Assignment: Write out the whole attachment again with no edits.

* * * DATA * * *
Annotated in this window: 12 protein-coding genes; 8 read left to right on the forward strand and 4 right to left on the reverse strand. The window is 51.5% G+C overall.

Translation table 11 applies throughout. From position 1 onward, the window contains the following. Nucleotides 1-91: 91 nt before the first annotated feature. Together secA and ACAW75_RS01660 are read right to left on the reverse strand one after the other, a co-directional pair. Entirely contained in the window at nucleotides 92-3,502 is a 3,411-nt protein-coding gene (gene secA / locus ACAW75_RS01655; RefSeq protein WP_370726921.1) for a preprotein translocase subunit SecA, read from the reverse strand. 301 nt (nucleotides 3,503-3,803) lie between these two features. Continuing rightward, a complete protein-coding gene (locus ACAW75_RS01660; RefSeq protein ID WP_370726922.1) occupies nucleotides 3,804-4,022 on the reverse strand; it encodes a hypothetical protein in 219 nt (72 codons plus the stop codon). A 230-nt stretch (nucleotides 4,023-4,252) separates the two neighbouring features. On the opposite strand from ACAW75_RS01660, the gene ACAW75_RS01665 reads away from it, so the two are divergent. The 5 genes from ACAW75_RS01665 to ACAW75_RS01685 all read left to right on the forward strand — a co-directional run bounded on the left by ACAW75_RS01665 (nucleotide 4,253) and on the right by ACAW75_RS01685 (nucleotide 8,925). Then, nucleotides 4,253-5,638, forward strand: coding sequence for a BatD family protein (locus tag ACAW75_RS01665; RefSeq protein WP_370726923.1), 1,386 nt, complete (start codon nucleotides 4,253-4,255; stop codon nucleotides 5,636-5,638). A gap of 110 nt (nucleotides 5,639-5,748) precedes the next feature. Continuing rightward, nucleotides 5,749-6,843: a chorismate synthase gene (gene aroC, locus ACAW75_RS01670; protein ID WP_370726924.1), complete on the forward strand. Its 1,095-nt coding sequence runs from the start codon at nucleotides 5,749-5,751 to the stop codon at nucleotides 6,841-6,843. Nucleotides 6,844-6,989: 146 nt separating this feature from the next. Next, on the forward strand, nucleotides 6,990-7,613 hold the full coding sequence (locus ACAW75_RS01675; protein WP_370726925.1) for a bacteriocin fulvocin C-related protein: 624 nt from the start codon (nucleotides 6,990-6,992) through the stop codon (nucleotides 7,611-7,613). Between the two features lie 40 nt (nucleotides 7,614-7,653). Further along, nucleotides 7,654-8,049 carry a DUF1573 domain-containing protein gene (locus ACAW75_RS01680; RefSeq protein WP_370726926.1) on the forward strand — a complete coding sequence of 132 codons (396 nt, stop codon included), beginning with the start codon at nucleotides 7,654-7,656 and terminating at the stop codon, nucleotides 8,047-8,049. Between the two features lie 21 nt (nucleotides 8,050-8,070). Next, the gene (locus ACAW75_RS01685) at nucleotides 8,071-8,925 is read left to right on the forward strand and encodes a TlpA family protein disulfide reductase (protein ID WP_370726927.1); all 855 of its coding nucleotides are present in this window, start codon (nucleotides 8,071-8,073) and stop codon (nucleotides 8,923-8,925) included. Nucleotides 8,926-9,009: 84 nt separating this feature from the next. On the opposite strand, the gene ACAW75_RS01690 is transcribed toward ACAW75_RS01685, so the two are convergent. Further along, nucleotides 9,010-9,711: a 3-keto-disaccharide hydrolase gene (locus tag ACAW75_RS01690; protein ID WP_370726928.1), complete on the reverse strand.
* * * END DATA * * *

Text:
Annotated in this window: 12 protein-coding genes; 8 read left to right on the forward strand and 4 right to left on the reverse strand. The window is 51.5% G+C overall.

Translation table 11 applies throughout. From position 1 onward, the window contains the following. Nucleotides 1-91: 91 nt before the first annotated feature. Together secA and ACAW75_RS01660 are read right to left on the reverse strand one after the other, a co-directional pair. Entirely contained in the window at nucleotides 92-3,502 is a 3,411-nt protein-coding gene (gene secA / locus ACAW75_RS01655; RefSeq protein WP_370726921.1) for a preprotein translocase subunit SecA, read from the reverse strand. 301 nt (nucleotides 3,503-3,803) lie between these two features. Continuing rightward, a complete protein-coding gene (locus ACAW75_RS01660; RefSeq protein ID WP_370726922.1) occupies nucleotides 3,804-4,022 on the reverse strand; it encodes a hypothetical protein in 219 nt (72 codons plus the stop codon). A 230-nt stretch (nucleotides 4,023-4,252) separates the two neighbouring features. On the opposite strand from ACAW75_RS01660, the gene ACAW75_RS01665 reads away from it, so the two are divergent. The 5 genes from ACAW75_RS01665 to ACAW75_RS01685 all read left to right on the forward strand — a co-directional run bounded on the left by ACAW75_RS01665 (nucleotide 4,253) and on the right by ACAW75_RS01685 (nucleotide 8,925). Then, nucleotides 4,253-5,638, forward strand: coding sequence for a BatD family protein (locus tag ACAW75_RS01665; RefSeq protein WP_370726923.1), 1,386 nt, complete (start codon nucleotides 4,253-4,255; stop codon nucleotides 5,636-5,638). A gap of 110 nt (nucleotides 5,639-5,748) precedes the next feature. Continuing rightward, nucleotides 5,749-6,843: a chorismate synthase gene (gene aroC, locus ACAW75_RS01670; protein ID WP_370726924.1), complete on the forward strand. Its 1,095-nt coding sequence runs from the start codon at nucleotides 5,749-5,751 to the stop codon at nucleotides 6,841-6,843. Nucleotides 6,844-6,989: 146 nt separating this feature from the next. Next, on the forward strand, nucleotides 6,990-7,613 hold the full coding sequence (locus ACAW75_RS01675; protein WP_370726925.1) for a bacteriocin fulvocin C-related protein: 624 nt from the start codon (nucleotides 6,990-6,992) through the stop codon (nucleotides 7,611-7,613). Between the two features lie 40 nt (nucleotides 7,614-7,653). Further along, nucleotides 7,654-8,049 carry a DUF1573 domain-containing protein gene (locus ACAW75_RS01680; RefSeq protein WP_370726926.1) on the forward strand — a complete coding sequence of 132 codons (396 nt, stop codon included), beginning with the start codon at nucleotides 7,654-7,656 and terminating at the stop codon, nucleotides 8,047-8,049. Between the two features lie 21 nt (nucleotides 8,050-8,070). Next, the gene (locus ACAW75_RS01685) at nucleotides 8,071-8,925 is read left to right on the forward strand and encodes a TlpA family protein disulfide reductase (protein ID WP_370726927.1); all 855 of its coding nucleotides are present in this window, start codon (nucleotides 8,071-8,073) and stop codon (nucleotides 8,923-8,925) included. Nucleotides 8,926-9,009: 84 nt separating this feature from the next. On the opposite strand, the gene ACAW75_RS01690 is transcribed toward ACAW75_RS01685, so the two are convergent. Further along, nucleotides 9,010-9,711: a 3-keto-disaccharide hydrolase gene (locus tag ACAW75_RS01690; protein ID WP_370726928.1), complete on the reverse strand.